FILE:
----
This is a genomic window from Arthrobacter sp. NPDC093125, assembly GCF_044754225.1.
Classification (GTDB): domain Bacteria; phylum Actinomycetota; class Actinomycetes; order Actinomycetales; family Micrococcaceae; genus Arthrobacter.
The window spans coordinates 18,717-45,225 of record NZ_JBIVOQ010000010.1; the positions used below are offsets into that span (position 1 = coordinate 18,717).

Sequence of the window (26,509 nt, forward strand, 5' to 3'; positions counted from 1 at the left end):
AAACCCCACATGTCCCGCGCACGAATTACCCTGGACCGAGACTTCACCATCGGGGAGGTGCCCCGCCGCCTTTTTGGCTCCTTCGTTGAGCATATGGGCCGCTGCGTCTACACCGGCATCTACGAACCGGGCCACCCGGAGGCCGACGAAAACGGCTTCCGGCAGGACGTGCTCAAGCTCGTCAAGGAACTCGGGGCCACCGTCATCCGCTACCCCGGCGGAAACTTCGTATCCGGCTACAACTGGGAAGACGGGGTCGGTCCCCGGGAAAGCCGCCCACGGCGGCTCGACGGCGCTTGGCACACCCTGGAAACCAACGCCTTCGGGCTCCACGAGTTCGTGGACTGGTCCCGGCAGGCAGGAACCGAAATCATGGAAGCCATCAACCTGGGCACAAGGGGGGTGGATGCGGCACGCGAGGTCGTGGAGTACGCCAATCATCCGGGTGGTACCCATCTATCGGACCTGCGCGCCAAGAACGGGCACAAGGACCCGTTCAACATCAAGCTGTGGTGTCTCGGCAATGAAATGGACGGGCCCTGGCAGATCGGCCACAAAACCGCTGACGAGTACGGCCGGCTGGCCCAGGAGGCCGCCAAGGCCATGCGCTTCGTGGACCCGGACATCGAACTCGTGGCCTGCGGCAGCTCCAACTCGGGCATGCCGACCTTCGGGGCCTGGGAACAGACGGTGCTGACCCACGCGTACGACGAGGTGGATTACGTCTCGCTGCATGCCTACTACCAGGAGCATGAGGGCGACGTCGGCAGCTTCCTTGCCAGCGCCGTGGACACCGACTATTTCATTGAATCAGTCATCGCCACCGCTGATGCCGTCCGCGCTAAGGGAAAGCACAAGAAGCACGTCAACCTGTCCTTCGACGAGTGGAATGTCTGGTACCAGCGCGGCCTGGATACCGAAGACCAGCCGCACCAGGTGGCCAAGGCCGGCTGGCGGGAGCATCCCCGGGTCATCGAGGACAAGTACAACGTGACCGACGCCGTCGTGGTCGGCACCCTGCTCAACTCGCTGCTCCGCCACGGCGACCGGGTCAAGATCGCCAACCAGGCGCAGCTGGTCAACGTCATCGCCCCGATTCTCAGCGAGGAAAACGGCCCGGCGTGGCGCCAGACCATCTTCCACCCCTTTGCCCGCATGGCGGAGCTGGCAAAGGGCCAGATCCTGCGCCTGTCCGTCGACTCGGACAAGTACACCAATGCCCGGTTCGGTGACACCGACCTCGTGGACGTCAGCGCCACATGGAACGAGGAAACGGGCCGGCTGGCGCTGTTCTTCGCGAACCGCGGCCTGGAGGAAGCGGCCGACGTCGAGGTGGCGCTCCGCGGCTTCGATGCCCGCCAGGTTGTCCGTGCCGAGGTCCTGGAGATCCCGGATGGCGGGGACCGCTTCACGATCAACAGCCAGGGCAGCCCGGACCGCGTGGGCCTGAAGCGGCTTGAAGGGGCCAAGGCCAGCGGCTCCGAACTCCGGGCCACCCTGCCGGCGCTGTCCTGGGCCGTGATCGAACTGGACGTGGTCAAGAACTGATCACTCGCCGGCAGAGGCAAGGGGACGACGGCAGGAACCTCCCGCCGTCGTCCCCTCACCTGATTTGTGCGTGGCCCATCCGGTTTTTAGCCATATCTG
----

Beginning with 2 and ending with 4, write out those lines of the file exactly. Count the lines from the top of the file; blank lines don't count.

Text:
Classification (GTDB): domain Bacteria; phylum Actinomycetota; class Actinomycetes; order Actinomycetales; family Micrococcaceae; genus Arthrobacter.
The window spans coordinates 18,717-45,225 of record NZ_JBIVOQ010000010.1; the positions used below are offsets into that span (position 1 = coordinate 18,717).

Sequence of the window (26,509 nt, forward strand, 5' to 3'; positions counted from 1 at the left end):